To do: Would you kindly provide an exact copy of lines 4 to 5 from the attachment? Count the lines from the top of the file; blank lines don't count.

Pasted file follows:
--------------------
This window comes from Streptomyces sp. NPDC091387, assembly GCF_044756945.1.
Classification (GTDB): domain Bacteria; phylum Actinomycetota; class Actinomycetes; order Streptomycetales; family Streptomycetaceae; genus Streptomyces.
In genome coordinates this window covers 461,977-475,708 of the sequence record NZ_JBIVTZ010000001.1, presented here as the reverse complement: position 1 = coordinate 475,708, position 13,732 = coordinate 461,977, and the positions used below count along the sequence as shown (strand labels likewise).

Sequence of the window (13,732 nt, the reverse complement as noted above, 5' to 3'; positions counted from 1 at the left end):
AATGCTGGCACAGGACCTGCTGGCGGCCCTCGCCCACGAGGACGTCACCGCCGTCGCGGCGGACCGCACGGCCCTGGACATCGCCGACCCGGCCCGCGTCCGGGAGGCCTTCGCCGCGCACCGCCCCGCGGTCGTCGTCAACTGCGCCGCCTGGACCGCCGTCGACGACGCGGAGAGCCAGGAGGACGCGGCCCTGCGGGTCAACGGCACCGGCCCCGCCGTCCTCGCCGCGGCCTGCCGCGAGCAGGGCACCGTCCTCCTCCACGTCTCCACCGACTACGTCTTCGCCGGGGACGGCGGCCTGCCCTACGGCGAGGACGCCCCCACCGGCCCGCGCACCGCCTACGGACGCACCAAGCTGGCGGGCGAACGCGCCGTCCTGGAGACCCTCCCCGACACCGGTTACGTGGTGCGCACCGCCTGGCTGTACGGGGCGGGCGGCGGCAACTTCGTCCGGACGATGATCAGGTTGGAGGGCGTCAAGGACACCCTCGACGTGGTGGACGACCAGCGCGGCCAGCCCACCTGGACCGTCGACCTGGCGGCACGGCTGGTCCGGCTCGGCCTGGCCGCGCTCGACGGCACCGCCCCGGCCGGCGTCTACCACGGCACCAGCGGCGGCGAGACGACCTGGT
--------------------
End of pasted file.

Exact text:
Sequence of the window (13,732 nt, the reverse complement as noted above, 5' to 3'; positions counted from 1 at the left end):
AATGCTGGCACAGGACCTGCTGGCGGCCCTCGCCCACGAGGACGTCACCGCCGTCGCGGCGGACCGCACGGCCCTGGACATCGCCGACCCGGCCCGCGTCCGGGAGGCCTTCGCCGCGCACCGCCCCGCGGTCGTCGTCAACTGCGCCGCCTGGACCGCCGTCGACGACGCGGAGAGCCAGGAGGACGCGGCCCTGCGGGTCAACGGCACCGGCCCCGCCGTCCTCGCCGCGGCCTGCCGCGAGCAGGGCACCGTCCTCCTCCACGTCTCCACCGACTACGTCTTCGCCGGGGACGGCGGCCTGCCCTACGGCGAGGACGCCCCCACCGGCCCGCGCACCGCCTACGGACGCACCAAGCTGGCGGGCGAACGCGCCGTCCTGGAGACCCTCCCCGACACCGGTTACGTGGTGCGCACCGCCTGGCTGTACGGGGCGGGCGGCGGCAACTTCGTCCGGACGATGATCAGGTTGGAGGGCGTCAAGGACACCCTCGACGTGGTGGACGACCAGCGCGGCCAGCCCACCTGGACCGTCGACCTGGCGGCACGGCTGGTCCGGCTCGGCCTGGCCGCGCTCGACGGCACCGCCCCGGCCGGCGTCTACCACGGCACCAGCGGCGGCGAGACGACCTGGT